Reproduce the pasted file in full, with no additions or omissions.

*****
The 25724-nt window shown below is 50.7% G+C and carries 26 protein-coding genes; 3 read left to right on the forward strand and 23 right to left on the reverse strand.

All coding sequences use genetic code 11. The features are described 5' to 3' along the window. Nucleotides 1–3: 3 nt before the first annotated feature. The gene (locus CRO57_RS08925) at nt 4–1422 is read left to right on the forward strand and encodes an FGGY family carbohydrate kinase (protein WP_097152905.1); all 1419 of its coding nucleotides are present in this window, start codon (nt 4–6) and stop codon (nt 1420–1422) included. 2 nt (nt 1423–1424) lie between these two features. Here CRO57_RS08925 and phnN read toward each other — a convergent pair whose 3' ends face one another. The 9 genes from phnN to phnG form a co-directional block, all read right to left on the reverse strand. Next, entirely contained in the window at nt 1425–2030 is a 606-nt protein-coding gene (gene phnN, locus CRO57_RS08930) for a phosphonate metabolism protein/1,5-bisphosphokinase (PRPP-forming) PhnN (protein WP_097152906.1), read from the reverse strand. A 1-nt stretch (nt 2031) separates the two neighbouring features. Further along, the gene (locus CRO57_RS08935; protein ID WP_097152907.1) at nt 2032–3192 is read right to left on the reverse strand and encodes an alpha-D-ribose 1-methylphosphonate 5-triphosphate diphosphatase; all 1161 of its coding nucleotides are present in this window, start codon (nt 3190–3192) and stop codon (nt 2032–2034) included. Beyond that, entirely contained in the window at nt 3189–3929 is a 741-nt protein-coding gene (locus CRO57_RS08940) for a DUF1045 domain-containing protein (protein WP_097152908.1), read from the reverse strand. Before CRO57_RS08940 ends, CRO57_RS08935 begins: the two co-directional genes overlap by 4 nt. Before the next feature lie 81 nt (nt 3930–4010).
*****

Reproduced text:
The 25724-nt window shown below is 50.7% G+C and carries 26 protein-coding genes; 3 read left to right on the forward strand and 23 right to left on the reverse strand.

All coding sequences use genetic code 11. The features are described 5' to 3' along the window. Nucleotides 1–3: 3 nt before the first annotated feature. The gene (locus CRO57_RS08925) at nt 4–1422 is read left to right on the forward strand and encodes an FGGY family carbohydrate kinase (protein WP_097152905.1); all 1419 of its coding nucleotides are present in this window, start codon (nt 4–6) and stop codon (nt 1420–1422) included. 2 nt (nt 1423–1424) lie between these two features. Here CRO57_RS08925 and phnN read toward each other — a convergent pair whose 3' ends face one another. The 9 genes from phnN to phnG form a co-directional block, all read right to left on the reverse strand. Next, entirely contained in the window at nt 1425–2030 is a 606-nt protein-coding gene (gene phnN, locus CRO57_RS08930) for a phosphonate metabolism protein/1,5-bisphosphokinase (PRPP-forming) PhnN (protein WP_097152906.1), read from the reverse strand. A 1-nt stretch (nt 2031) separates the two neighbouring features. Further along, the gene (locus CRO57_RS08935; protein ID WP_097152907.1) at nt 2032–3192 is read right to left on the reverse strand and encodes an alpha-D-ribose 1-methylphosphonate 5-triphosphate diphosphatase; all 1161 of its coding nucleotides are present in this window, start codon (nt 3190–3192) and stop codon (nt 2032–2034) included. Beyond that, entirely contained in the window at nt 3189–3929 is a 741-nt protein-coding gene (locus CRO57_RS08940) for a DUF1045 domain-containing protein (protein WP_097152908.1), read from the reverse strand. Before CRO57_RS08940 ends, CRO57_RS08935 begins: the two co-directional genes overlap by 4 nt. Before the next feature lie 81 nt (nt 3930–4010).